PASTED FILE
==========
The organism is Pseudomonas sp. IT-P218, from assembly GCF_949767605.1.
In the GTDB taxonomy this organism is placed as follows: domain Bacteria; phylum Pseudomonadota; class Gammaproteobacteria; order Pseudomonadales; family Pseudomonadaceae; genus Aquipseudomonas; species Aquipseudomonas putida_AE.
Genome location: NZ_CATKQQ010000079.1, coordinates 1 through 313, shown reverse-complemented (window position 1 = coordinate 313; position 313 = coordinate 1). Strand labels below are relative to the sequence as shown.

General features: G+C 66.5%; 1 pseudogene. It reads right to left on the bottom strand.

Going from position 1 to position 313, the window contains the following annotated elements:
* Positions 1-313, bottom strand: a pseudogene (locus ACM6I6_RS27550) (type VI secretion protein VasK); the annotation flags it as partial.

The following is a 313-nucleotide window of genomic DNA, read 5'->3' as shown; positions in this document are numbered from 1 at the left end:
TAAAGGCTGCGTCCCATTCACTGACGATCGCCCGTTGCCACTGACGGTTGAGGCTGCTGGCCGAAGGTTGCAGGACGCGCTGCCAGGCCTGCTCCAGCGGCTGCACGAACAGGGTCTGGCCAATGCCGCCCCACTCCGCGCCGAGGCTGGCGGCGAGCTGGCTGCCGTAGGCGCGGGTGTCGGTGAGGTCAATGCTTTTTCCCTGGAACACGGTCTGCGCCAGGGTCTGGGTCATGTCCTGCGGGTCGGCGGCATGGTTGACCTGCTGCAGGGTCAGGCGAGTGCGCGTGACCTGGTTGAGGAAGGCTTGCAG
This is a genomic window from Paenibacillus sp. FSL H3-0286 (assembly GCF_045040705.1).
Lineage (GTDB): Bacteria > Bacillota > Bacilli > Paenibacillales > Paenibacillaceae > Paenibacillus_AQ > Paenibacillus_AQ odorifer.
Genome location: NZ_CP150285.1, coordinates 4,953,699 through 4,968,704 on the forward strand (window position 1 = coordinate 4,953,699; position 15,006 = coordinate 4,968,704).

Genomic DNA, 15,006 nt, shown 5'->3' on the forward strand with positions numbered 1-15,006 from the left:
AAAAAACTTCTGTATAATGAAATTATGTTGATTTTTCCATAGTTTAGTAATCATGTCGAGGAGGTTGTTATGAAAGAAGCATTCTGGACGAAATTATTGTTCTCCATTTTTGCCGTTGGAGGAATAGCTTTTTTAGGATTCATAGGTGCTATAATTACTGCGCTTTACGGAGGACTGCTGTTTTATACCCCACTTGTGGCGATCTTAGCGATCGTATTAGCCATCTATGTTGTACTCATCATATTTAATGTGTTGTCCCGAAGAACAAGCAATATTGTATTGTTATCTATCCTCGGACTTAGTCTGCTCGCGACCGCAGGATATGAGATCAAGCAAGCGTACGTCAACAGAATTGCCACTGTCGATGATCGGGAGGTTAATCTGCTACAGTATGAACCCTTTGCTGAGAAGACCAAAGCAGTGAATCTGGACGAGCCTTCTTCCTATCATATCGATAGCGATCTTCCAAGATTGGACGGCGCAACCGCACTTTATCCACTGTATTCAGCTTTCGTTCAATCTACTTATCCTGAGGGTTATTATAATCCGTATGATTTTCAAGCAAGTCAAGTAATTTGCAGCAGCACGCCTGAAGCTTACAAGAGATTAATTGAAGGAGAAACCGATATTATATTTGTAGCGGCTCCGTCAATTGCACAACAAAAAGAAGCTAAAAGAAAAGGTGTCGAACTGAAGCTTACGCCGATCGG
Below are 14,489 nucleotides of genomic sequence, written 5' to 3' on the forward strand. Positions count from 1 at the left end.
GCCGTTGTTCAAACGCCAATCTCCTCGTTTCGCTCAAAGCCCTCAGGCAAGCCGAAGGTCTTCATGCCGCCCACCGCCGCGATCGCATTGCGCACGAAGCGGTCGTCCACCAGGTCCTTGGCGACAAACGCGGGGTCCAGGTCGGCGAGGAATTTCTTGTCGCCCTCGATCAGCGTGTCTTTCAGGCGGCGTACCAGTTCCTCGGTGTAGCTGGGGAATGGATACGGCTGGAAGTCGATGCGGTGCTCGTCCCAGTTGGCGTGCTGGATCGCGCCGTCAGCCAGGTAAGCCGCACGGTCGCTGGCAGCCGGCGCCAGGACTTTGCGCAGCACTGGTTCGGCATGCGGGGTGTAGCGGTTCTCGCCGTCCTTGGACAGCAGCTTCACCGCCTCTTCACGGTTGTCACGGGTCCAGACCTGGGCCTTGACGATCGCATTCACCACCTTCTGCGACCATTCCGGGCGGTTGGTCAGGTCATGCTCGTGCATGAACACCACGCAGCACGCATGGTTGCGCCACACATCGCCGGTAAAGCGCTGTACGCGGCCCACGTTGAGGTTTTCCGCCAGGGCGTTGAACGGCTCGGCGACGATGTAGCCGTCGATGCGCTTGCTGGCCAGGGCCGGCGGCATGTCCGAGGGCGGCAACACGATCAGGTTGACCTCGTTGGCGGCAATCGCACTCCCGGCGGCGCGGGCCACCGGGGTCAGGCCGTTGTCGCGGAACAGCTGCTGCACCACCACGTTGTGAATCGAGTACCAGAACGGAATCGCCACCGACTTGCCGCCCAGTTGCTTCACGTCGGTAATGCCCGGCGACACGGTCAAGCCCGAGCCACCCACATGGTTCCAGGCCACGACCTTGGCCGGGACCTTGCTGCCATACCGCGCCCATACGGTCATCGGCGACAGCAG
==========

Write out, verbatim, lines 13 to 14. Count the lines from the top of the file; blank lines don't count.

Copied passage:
AAAAAACTTCTGTATAATGAAATTATGTTGATTTTTCCATAGTTTAGTAATCATGTCGAGGAGGTTGTTATGAAAGAAGCATTCTGGACGAAATTATTGTTCTCCATTTTTGCCGTTGGAGGAATAGCTTTTTTAGGATTCATAGGTGCTATAATTACTGCGCTTTACGGAGGACTGCTGTTTTATACCCCACTTGTGGCGATCTTAGCGATCGTATTAGCCATCTATGTTGTACTCATCATATTTAATGTGTTGTCCCGAAGAACAAGCAATATTGTATTGTTATCTATCCTCGGACTTAGTCTGCTCGCGACCGCAGGATATGAGATCAAGCAAGCGTACGTCAACAGAATTGCCACTGTCGATGATCGGGAGGTTAATCTGCTACAGTATGAACCCTTTGCTGAGAAGACCAAAGCAGTGAATCTGGACGAGCCTTCTTCCTATCATATCGATAGCGATCTTCCAAGATTGGACGGCGCAACCGCACTTTATCCACTGTATTCAGCTTTCGTTCAATCTACTTATCCTGAGGGTTATTATAATCCGTATGATTTTCAAGCAAGTCAAGTAATTTGCAGCAGCACGCCTGAAGCTTACAAGAGATTAATTGAAGGAGAAACCGATATTATATTTGTAGCGGCTCCGTCAATTGCACAACAAAAAGAAGCTAAAAGAAAAGGTGTCGAACTGAAGCTTACGCCGATCGG
Below are 14,489 nucleotides of genomic sequence, written 5' to 3' on the forward strand. Positions count from 1 at the left end.